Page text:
Proponents also argue that during the 1990s, far less attention was focused on the question of performance standards—or how good is good enough—because the content standards themselves were still under development.
Still, others remain dubious of, if not downright hostile to, the notion of national standards and tests.
“Who is to say that a national test won’t be politically affected, like state tests are, and bars get lowered and raised?” said Elliot Washor, the co-director of the Big Picture Company, a Providence, R.I.-based nonprofit organization that runs a network of nontraditional high schools. “In essence, we have a national test, the SAT [college-admissions exam]. What has it done to improve issues of equity in the last 30 years?”
“I don’t see why the politics has changed to help this,” said Michael W. Kirst, a professor of education at Stanford University. “I see the Republicans even less interested in detailed intervention in local school policy, given how far we’ve come with No Child Left Behind, and I don’t see any change in the left-of-center Democratic opposition, given the large number of kids who are failing state exit exams.”
National, Not Federal
|“We are the only developed nation in the world without, essentially, national standards and curriculum frameworks.”|
Based on experience, many now argue that any effort to develop national standards, curricula, and tests should not be led by the federal government.
“I think we’ll get further down the road toward having standards that are accepted and used nationally if the work in this area is not a federal effort,” said Mr. Cohen of Achieve, “if it’s done without federal funds and without federal direction.”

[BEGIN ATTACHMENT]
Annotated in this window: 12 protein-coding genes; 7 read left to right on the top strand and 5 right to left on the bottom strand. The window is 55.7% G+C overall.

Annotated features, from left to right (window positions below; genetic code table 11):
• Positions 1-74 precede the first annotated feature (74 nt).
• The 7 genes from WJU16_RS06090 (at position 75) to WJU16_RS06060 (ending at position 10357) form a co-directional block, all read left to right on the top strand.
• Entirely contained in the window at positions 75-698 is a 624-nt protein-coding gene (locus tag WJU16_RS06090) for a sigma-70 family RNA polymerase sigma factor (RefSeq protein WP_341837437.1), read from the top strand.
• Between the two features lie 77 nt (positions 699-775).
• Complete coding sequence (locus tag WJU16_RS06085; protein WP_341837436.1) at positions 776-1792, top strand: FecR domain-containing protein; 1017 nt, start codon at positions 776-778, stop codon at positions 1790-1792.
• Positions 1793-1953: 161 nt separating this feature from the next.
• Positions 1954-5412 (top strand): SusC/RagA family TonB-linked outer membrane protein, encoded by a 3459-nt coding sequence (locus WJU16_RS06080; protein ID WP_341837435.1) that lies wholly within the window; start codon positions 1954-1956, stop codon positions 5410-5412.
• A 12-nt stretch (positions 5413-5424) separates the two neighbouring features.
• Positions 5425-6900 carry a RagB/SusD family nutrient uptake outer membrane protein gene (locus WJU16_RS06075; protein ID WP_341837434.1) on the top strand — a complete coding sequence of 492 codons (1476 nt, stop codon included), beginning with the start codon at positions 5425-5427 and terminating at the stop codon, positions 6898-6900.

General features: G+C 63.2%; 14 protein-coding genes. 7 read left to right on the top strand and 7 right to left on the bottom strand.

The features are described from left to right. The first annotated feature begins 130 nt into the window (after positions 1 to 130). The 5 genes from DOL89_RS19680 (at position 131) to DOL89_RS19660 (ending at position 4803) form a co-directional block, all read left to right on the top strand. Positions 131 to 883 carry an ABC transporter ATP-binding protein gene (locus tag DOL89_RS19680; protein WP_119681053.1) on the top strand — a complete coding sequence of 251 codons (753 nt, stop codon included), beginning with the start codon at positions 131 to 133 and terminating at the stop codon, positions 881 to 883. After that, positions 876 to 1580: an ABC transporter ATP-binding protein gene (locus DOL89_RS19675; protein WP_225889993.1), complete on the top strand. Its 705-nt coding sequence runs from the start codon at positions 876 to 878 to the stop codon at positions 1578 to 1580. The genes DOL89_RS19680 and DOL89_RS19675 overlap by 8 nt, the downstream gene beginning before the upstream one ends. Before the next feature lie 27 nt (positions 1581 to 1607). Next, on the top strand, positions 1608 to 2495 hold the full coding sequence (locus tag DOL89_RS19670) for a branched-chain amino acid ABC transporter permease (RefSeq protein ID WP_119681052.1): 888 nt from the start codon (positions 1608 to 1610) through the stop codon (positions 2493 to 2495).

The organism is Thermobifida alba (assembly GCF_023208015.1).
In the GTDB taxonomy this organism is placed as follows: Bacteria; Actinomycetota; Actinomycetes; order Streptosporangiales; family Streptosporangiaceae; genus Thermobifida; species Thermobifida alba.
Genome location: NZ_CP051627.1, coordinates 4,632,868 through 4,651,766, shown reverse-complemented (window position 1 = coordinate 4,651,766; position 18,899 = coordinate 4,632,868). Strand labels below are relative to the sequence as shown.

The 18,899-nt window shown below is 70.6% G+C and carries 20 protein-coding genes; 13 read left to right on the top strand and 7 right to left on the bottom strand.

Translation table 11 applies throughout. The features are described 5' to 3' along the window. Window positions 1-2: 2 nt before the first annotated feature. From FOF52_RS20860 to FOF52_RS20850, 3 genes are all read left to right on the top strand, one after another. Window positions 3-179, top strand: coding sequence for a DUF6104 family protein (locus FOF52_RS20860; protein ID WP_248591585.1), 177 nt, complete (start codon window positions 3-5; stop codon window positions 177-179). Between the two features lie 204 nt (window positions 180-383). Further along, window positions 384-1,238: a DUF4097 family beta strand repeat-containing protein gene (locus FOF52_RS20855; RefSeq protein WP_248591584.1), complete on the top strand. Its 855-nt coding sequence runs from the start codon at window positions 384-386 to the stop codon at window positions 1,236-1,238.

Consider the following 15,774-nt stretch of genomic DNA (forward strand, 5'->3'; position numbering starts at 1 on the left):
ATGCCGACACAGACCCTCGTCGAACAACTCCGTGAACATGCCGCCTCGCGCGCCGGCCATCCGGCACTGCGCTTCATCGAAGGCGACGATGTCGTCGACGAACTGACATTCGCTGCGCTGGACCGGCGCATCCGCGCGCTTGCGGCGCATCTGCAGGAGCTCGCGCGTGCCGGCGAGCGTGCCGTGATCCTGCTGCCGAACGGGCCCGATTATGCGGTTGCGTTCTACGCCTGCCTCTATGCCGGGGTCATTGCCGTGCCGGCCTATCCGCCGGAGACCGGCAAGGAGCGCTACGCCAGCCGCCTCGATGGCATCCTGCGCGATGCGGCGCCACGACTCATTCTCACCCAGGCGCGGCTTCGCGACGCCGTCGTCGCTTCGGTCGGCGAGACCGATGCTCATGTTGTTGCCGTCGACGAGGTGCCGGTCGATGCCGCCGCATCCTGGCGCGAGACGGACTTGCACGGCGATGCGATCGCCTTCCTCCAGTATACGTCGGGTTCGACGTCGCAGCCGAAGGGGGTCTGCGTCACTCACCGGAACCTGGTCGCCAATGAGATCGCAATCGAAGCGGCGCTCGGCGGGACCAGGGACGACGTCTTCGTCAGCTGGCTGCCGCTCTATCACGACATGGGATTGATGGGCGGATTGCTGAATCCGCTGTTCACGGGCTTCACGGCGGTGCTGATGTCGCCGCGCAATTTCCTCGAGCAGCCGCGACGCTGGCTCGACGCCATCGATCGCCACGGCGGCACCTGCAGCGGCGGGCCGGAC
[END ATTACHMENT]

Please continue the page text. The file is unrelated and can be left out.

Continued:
Others say some federal funding would be appropriate, just as the federal government helped finance work on the National Board for Professional Teaching Standards, but that the actual work needs to be done by an independent, nonpartisan, high-profile group that has the buy-in of state leaders and subject-matter organizations.
“I do not think it needs to be done by the federal government,” said Mr. Hunt, the former North Carolina governor. “I think it should be done with federal support, but it can be done in the kind of way we have set our NAEP standards, or that various professional organizations, such as engineers and architects, have identified what their standards are.”
The biggest unanswered question, according to Mr. Finn of the Fordham Foundation, “is what body or entity would I actually trust to do this right?”
At least some point to groups like Achieve, whose American Diploma Project network now involves 22 states committed to aligning their high school standards with the demands of work and college. State governors and national business leaders formed Achieve, a bipartisan, nonprofit organization, in 1996 to help states raise academic standards and improve their testing and accountability systems.
Like Mr. Hunt, many also advocate starting with mathematics and, possibly, science, rather than tackling all subjects at once.
Such efforts could build on existing voluntary national standards and related documents developed by the National Council of Teachers of Mathematics, the National Research Council, and the American Association for the Advancement of Science.
National standards also must be grounded in a real-world analysis of what students need to succeed in work and college, many argue, and focus on a common core that states and districts could augment.
Yet despite the resurgence of interest, even proponents of the idea acknowledge it’s an uphill battle.
“I wouldn’t mortgage my house on it,” said Mr. Wehling, the retired Procter & Gamble executive. But he added: “We are the only developed nation in the world without, essentially, national standards and curriculum frameworks. What makes us think everybody else is wrong and we’re right?”